Causal Uncertainty

Only available on StudyMode
  • Download(s) : 491
  • Published : March 31, 2012
Open Document
Text Preview
Casual Uncertainty

Experimental Psychology

Abstract
The purpose in this study was to see how casual uncertain people define their initial interactions. This study included 53 undergraduate students enrolled in experimental psychology at UTPB. Included in the study were 43 women and 9 men, age ranging from 19 – 56. They were rated by two scales, casual uncertainty scale (Weary and Edwards, 1994), and the definition of initial interaction scale (Douglas, 1991). The results did not conclude that casual uncertainty correlates into negative descriptions. Casual uncertainty is the differences in people’s ability to understand casual relationships in the social world (Weary and Edwards, 2010). There has been very little research done on casual uncertainty and initial interactions. According to previous research, Edwards, Wichman, & Weary, (2009), everyone experiences causal uncertainty at some point in their life, however, some experience these feelings more than others. People determine causes of social events differently. This could be described as worrying in social situations. Many have questioned whether self-esteem affects the level of self- regulation. There have been studies done to investigate levels of confidence in individuals following social interactions, and the role of self-esteem. This is pertaining to the fact that those who are high in causal uncertainty may come up with explanations as to the cause of something that occurred. Research has shown this is related to depression, neuroticism, social anxiety, shyness, and loneliness. Those that are low in causal uncertainty are able to go on about their day without focusing on what the cause was, and possibly may not even analyze the social interaction at all. Causal uncertainty affects interpersonal relationships (Weary, Tobin, Edwards, 2010).Those high in casual uncertainty will have difficulties in relationships. Everyone interacts with others, but I wonder how many accurately conclude the intents behind another’s actions. According to research, shyness and loneliness is associated with high casual uncertainty individuals (Weary, Tobin, & Edwards, 2010). Those with high casual uncertainty have been studied and many results have come out of the research. One interesting conclusion was that they are not fond of face-to-face interactions. Also, Males were more likely to avoid conversations they weren’t familiar with. Another conclusion in the study was that high casual uncertainty can lead to cardiovascular disease. Different participants were examined, from college students to those who play online games. Those with high casual uncertainty were rejected more and reacted negatively, which is considered to be related to depression. The understanding of how people’s initial interactions are related to causal uncertainty. Another analysis focused on global uncertainty, which is the level of ability one has to determine the intents behind a stranger’s actions or statements. Douglas (1991) performed a research on global uncertainty. He concluded that the reason when someone meets a new person and has high global uncertainty, it is based on past experiences. Those high in casual uncertainty and high in global uncertainty will usually have casual uncertainty in more situations. According to Douglas’ findings, social performance was examined in two ways. The first being multiple analysis, the second were entered as a single set. Gender was also a factor in the study. Participants’ uncertainty scores varied. Douglas’ findings in the first multivariate concluded that females defined initial interaction less awkward than men (Douglas, 1991). In the second multivariate on performance, approach/avoidance, interaction competence, and loneliness scores were affected by global uncertainty (Douglas, 1991). Due to the fact that casual uncertainty and how it perceives initial interactions has not been studied enough, research is necessary on the subject (Table 2...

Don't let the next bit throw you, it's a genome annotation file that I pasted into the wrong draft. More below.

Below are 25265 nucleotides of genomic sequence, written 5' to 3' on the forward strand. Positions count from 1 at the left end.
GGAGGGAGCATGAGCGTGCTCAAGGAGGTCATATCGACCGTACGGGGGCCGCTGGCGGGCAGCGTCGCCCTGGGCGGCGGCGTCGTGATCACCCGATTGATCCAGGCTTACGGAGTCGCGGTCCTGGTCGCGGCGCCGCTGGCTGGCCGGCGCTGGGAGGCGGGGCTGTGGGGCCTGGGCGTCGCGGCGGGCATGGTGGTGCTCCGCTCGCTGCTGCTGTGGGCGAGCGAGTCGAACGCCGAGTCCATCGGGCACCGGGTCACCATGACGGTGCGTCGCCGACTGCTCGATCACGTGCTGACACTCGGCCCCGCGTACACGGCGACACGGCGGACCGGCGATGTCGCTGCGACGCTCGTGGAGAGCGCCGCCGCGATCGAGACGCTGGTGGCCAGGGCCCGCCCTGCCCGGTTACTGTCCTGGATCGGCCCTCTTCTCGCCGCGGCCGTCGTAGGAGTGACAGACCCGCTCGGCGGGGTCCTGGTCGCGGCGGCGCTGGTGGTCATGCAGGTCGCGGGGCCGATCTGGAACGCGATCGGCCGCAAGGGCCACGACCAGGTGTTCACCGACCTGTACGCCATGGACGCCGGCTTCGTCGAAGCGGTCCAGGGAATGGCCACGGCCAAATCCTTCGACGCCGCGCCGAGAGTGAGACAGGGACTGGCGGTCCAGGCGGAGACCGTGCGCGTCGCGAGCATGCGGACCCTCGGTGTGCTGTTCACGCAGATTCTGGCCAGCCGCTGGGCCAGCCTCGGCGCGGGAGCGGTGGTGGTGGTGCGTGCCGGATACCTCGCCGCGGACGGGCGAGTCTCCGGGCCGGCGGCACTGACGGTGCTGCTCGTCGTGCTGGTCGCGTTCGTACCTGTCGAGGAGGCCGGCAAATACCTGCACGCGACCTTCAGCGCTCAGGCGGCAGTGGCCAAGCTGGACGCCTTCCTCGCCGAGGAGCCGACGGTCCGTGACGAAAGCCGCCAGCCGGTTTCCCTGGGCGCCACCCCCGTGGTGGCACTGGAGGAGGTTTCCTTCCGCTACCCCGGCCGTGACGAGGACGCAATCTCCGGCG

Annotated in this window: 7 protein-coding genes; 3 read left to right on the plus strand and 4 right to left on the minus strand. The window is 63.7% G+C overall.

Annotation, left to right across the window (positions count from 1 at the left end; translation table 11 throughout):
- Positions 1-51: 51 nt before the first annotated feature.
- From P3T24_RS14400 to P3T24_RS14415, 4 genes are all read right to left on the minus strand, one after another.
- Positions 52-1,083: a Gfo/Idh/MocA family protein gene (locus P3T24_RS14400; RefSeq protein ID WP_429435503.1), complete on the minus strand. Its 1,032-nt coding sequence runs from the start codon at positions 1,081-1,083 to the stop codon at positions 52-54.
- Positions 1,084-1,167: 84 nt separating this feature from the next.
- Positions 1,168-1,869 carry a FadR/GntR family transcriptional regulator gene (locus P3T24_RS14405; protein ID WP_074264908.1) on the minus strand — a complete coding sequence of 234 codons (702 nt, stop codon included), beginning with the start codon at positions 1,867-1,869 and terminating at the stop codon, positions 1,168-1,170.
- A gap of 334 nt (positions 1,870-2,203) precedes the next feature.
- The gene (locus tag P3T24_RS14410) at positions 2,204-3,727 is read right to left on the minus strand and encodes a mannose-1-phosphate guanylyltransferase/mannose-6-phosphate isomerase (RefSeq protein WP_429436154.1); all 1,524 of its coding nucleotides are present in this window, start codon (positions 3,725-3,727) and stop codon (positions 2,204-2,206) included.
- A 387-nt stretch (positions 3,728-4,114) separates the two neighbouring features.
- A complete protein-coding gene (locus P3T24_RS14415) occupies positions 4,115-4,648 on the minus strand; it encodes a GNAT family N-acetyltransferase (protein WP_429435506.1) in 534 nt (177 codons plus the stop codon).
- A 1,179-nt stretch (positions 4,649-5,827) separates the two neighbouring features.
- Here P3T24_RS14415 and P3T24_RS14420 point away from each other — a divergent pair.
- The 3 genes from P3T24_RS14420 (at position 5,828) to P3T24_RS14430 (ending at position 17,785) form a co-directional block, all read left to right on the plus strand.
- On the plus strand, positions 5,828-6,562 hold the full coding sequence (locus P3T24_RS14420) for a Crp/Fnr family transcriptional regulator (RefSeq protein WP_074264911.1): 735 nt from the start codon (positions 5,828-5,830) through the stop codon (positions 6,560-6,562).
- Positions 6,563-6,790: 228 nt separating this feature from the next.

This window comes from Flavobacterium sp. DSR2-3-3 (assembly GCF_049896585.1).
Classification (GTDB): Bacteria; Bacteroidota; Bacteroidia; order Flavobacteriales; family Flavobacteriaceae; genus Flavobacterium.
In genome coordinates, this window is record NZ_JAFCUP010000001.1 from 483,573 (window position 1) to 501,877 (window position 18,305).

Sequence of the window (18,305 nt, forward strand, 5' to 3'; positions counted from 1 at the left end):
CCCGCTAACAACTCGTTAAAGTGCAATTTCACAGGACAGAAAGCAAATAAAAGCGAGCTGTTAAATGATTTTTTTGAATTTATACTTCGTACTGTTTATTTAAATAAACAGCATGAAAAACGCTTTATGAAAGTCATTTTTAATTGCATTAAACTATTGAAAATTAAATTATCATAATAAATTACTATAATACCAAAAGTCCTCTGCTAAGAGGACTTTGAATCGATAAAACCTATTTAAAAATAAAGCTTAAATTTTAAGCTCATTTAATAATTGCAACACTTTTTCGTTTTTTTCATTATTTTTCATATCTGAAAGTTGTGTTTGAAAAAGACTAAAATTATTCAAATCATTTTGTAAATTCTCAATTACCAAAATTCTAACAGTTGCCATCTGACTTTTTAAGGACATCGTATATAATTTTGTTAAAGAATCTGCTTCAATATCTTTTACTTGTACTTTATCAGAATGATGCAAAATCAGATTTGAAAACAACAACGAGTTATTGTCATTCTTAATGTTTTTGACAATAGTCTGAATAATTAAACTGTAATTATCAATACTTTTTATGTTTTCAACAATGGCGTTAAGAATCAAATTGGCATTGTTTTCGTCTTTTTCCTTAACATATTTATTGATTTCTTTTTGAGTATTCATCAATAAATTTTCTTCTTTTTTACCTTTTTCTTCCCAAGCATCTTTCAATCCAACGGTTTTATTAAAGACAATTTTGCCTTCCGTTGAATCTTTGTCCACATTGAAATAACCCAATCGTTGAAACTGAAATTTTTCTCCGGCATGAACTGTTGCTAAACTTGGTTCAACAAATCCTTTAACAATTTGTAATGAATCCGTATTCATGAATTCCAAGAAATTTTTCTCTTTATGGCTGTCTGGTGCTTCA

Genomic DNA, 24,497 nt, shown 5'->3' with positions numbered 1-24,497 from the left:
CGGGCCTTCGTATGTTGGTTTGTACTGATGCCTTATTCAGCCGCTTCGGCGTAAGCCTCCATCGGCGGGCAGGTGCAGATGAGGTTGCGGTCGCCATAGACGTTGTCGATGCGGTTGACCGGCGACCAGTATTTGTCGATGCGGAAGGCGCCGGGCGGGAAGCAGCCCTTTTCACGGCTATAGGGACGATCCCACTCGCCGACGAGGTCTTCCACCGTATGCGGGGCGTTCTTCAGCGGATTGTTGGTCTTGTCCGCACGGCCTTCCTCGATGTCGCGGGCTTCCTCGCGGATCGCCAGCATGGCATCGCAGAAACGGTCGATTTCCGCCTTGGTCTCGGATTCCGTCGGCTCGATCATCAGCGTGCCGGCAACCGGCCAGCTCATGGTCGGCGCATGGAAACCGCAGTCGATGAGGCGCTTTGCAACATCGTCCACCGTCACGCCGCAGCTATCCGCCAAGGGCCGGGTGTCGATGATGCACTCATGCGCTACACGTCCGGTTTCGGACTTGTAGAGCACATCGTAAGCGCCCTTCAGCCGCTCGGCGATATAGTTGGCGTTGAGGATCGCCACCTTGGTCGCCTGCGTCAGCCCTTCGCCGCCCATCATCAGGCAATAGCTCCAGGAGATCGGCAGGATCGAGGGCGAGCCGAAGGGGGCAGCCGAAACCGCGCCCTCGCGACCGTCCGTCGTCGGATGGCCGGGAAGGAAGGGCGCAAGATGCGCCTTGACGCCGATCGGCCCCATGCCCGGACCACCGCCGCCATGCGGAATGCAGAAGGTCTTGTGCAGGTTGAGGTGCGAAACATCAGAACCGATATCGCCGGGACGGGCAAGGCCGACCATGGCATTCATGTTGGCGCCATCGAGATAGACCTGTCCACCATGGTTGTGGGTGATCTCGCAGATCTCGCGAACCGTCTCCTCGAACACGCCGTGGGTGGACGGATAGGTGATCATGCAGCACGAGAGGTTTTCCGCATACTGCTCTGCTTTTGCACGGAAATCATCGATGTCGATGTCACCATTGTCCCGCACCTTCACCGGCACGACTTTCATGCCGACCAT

tracking img